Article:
Karl Meyer, M.S.

March 1st Deadline: Comments to FERC on Northfield/Turners Falls Hydro Relicensing

Posted by on 25 Feb 2013 | Tagged as: American shad, blueback herring, Connecticut River ecosystem, Conte, endangerd shortnose sturgeon, EPA, ESA, federal trust fish, federally-endangered shortnose sturgeon, FirstLight, MA Division of Fish and Wildlife, MA Natural Heritage and Endangered Species Program, National Marine Fisheries Service, NOAA, Northfield Mountain Pumped Storage Reservoir, Rock Dam, Turners Falls dam, Turners Falls power canal, US Fish & Wildlife Service, US Geological Survey's Conte Fish Lab

Last Call to send comments and study recommendations to the Federal Energy Regulatory Commission to guide the Connecticut River conditions mandated in the 2018 relicensing of the Northfield Mountain Pumped Storage Project and Turners Falls Hydroelectric Project.  The licenses will the river ecosystem for decades to come.

To file any comments on the relicensing of the Northfield Mountain Pumped Storage Project and the Turners Falls Hydroelectric Project you will need to register at: www.ferc.gov/docs-filing/efiling.asp

You must include the following project numbers for Northfield Mountain Pumped Storage Project and Turners Falls Hydroelectric Project respectively, with any comments: P-2485-063, and P-1889-081.

All comments are due before MARCH 1, 2013.  Be sure to include your full mailing address, phone number, and email address in your comments. (I’ve attached my comments, which are now registered with FERC, below.)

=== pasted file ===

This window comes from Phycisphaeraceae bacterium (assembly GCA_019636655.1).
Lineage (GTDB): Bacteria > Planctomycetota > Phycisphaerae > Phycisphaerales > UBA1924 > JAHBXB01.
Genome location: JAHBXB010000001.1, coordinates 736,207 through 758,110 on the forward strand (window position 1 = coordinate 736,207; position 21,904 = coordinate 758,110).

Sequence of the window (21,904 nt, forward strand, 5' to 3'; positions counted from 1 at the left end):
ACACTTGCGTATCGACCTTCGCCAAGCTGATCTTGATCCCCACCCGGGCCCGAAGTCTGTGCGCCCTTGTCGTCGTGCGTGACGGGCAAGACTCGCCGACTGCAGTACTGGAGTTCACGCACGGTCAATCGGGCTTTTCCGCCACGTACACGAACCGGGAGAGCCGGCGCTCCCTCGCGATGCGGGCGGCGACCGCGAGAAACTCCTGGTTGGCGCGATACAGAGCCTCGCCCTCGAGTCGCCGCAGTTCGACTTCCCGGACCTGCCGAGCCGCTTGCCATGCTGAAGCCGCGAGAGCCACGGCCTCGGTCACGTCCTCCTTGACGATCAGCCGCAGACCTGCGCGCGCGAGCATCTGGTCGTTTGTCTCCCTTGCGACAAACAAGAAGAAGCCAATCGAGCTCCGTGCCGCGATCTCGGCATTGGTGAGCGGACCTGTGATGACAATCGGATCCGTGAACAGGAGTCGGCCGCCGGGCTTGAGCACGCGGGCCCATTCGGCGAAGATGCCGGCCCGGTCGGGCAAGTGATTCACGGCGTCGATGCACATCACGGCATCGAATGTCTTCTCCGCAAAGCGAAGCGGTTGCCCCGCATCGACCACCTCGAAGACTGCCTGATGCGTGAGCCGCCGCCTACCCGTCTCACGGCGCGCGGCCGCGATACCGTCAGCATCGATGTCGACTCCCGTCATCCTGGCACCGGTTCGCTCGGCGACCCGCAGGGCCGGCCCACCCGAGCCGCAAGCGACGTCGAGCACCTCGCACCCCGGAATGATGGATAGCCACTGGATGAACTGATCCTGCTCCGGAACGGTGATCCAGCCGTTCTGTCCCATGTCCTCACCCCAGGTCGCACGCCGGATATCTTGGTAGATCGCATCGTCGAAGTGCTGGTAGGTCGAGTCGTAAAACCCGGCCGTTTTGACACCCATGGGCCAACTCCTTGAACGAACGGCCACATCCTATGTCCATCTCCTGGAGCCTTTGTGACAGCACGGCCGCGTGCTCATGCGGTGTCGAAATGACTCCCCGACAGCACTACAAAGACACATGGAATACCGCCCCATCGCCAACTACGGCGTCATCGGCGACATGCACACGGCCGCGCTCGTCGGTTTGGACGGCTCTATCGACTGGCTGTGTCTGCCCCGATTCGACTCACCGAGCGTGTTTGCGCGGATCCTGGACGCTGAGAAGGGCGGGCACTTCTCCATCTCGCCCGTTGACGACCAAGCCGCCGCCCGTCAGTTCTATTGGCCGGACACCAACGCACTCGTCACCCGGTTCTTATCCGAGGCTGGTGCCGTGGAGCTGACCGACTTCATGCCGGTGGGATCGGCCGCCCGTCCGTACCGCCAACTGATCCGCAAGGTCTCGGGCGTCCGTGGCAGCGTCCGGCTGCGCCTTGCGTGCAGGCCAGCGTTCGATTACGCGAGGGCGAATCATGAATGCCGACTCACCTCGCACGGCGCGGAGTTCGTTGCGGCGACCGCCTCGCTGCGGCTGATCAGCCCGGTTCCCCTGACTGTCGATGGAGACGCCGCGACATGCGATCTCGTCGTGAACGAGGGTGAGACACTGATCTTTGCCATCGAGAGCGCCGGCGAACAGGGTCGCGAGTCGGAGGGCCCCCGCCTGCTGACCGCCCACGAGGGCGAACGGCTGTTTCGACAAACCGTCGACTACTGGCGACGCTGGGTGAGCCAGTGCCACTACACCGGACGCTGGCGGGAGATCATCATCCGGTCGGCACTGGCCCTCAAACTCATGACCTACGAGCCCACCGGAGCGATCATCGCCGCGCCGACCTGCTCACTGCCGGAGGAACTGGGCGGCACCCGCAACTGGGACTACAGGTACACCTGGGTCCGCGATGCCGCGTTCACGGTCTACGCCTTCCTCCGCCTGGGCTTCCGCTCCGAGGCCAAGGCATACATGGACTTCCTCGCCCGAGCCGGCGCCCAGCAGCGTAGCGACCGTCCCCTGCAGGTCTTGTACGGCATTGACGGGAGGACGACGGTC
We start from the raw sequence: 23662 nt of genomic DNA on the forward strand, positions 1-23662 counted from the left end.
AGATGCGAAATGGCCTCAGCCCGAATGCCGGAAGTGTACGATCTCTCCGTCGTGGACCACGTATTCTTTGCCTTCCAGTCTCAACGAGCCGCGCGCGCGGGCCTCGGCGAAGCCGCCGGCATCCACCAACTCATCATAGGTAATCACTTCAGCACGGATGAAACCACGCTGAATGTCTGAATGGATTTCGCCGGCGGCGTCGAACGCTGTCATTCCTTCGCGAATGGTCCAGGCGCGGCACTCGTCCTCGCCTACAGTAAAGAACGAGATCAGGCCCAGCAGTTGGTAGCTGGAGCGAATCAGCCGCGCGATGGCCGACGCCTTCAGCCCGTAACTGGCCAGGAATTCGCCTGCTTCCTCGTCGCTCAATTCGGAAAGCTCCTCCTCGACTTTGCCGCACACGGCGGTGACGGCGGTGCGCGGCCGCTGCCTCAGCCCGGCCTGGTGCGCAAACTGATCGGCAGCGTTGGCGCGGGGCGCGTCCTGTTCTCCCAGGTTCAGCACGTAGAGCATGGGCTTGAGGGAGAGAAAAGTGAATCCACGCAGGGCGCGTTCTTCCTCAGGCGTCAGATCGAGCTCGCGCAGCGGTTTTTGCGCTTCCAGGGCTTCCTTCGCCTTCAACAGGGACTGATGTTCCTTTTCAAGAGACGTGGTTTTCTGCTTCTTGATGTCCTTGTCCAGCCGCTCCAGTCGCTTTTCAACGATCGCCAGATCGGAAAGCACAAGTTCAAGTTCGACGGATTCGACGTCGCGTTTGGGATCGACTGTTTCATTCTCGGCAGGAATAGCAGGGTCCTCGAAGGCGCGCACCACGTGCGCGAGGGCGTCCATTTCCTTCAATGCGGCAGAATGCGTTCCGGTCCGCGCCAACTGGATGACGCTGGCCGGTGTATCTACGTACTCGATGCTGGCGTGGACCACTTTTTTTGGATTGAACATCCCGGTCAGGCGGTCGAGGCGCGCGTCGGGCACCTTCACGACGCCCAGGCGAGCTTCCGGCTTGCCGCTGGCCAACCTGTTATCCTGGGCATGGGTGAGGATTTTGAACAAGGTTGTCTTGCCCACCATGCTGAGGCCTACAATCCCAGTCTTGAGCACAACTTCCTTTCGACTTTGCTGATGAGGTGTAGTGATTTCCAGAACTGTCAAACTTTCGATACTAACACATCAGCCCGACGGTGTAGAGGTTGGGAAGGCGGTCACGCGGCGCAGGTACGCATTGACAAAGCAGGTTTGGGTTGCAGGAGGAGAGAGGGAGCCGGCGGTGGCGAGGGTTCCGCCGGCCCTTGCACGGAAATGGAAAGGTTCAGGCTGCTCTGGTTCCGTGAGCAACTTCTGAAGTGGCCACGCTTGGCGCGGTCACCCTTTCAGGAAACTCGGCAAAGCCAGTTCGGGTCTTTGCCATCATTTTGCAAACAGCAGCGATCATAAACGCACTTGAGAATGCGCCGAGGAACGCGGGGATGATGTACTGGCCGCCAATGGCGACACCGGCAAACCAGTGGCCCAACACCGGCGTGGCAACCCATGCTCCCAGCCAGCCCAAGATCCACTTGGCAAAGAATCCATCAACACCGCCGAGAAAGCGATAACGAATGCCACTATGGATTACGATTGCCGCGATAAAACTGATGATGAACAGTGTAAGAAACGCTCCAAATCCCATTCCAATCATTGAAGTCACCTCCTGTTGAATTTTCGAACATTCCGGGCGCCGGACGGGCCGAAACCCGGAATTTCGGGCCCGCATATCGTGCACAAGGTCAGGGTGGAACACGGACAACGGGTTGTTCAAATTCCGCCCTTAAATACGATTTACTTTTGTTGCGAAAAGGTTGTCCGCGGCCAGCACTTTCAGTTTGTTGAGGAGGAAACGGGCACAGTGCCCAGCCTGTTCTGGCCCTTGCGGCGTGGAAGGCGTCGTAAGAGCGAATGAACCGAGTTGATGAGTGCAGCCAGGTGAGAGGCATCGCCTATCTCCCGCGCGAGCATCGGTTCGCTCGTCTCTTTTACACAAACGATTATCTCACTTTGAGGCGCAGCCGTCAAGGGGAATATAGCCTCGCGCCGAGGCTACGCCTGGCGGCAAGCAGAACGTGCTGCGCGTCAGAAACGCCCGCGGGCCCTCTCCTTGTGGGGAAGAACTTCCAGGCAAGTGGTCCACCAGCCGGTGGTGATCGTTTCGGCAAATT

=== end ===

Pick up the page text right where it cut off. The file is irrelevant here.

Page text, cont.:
Karl Meyer, M.S. Environmental Science

Greenfield, MA, 01301                                                             February 25, 2013

To: Federal Energy Regulatory Commission

RE: Comments on FERC Relicensing Projects: No. P- 2485-063 (Northfield Mountain Pumped Storage Project) and No. P-1889-081 (Turners Falls Hydroelectric Project)

Dear Commissioners,

Please carefully adhere to the standard FERC relicensing processes and deadlines as you relicense these two projects.  Holding public and agency site visits in early October 2012 may have been deemed convenient for circumventing winter weather that might have affected visits, however it placed invested parties in the difficult position of having to view and judge hydro operations and configurations at both facilities without the benefit of knowing what operational changes and information FirstLight Power Resources was including in its PAD.